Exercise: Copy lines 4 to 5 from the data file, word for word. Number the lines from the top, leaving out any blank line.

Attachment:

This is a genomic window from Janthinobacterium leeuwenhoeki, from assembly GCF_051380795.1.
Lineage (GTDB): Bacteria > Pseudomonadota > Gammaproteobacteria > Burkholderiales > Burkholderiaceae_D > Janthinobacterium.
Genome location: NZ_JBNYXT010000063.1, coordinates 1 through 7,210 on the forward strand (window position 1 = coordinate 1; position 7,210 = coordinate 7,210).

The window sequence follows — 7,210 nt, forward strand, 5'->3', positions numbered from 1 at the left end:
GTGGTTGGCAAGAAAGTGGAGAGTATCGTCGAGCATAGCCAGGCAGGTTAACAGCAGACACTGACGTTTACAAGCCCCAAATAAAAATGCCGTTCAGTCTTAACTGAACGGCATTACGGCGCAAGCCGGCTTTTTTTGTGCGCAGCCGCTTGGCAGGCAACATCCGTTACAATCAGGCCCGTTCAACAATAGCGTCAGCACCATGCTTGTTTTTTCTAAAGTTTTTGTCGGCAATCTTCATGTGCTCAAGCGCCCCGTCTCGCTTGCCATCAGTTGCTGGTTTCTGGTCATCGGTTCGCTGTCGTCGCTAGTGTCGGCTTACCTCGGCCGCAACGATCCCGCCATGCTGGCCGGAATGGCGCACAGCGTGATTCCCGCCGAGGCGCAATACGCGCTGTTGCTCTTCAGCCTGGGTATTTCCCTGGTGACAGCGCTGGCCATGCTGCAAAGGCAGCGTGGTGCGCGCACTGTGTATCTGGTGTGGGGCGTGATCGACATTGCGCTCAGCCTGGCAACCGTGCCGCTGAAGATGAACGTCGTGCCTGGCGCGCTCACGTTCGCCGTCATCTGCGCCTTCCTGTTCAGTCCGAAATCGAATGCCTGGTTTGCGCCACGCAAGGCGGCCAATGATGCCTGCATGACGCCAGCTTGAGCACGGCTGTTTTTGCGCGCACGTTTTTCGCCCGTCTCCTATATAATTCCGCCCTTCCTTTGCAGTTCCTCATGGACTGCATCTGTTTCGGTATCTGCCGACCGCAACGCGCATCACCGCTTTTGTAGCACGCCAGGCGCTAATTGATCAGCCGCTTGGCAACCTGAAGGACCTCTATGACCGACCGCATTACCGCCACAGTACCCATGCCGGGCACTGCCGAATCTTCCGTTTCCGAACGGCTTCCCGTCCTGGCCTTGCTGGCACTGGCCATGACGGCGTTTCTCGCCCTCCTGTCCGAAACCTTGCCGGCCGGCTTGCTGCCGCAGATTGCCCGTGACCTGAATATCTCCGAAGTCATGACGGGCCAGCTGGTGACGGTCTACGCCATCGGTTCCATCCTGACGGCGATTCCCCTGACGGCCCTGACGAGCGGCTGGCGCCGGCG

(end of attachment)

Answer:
The window sequence follows — 7,210 nt, forward strand, 5'->3', positions numbered from 1 at the left end:
GTGGTTGGCAAGAAAGTGGAGAGTATCGTCGAGCATAGCCAGGCAGGTTAACAGCAGACACTGACGTTTACAAGCCCCAAATAAAAATGCCGTTCAGTCTTAACTGAACGGCATTACGGCGCAAGCCGGCTTTTTTTGTGCGCAGCCGCTTGGCAGGCAACATCCGTTACAATCAGGCCCGTTCAACAATAGCGTCAGCACCATGCTTGTTTTTTCTAAAGTTTTTGTCGGCAATCTTCATGTGCTCAAGCGCCCCGTCTCGCTTGCCATCAGTTGCTGGTTTCTGGTCATCGGTTCGCTGTCGTCGCTAGTGTCGGCTTACCTCGGCCGCAACGATCCCGCCATGCTGGCCGGAATGGCGCACAGCGTGATTCCCGCCGAGGCGCAATACGCGCTGTTGCTCTTCAGCCTGGGTATTTCCCTGGTGACAGCGCTGGCCATGCTGCAAAGGCAGCGTGGTGCGCGCACTGTGTATCTGGTGTGGGGCGTGATCGACATTGCGCTCAGCCTGGCAACCGTGCCGCTGAAGATGAACGTCGTGCCTGGCGCGCTCACGTTCGCCGTCATCTGCGCCTTCCTGTTCAGTCCGAAATCGAATGCCTGGTTTGCGCCACGCAAGGCGGCCAATGATGCCTGCATGACGCCAGCTTGAGCACGGCTGTTTTTGCGCGCACGTTTTTCGCCCGTCTCCTATATAATTCCGCCCTTCCTTTGCAGTTCCTCATGGACTGCATCTGTTTCGGTATCTGCCGACCGCAACGCGCATCACCGCTTTTGTAGCACGCCAGGCGCTAATTGATCAGCCGCTTGGCAACCTGAAGGACCTCTATGACCGACCGCATTACCGCCACAGTACCCATGCCGGGCACTGCCGAATCTTCCGTTTCCGAACGGCTTCCCGTCCTGGCCTTGCTGGCACTGGCCATGACGGCGTTTCTCGCCCTCCTGTCCGAAACCTTGCCGGCCGGCTTGCTGCCGCAGATTGCCCGTGACCTGAATATCTCCGAAGTCATGACGGGCCAGCTGGTGACGGTCTACGCCATCGGTTCCATCCTGACGGCGATTCCCCTGACGGCCCTGACGAGCGGCTGGCGCCGGCG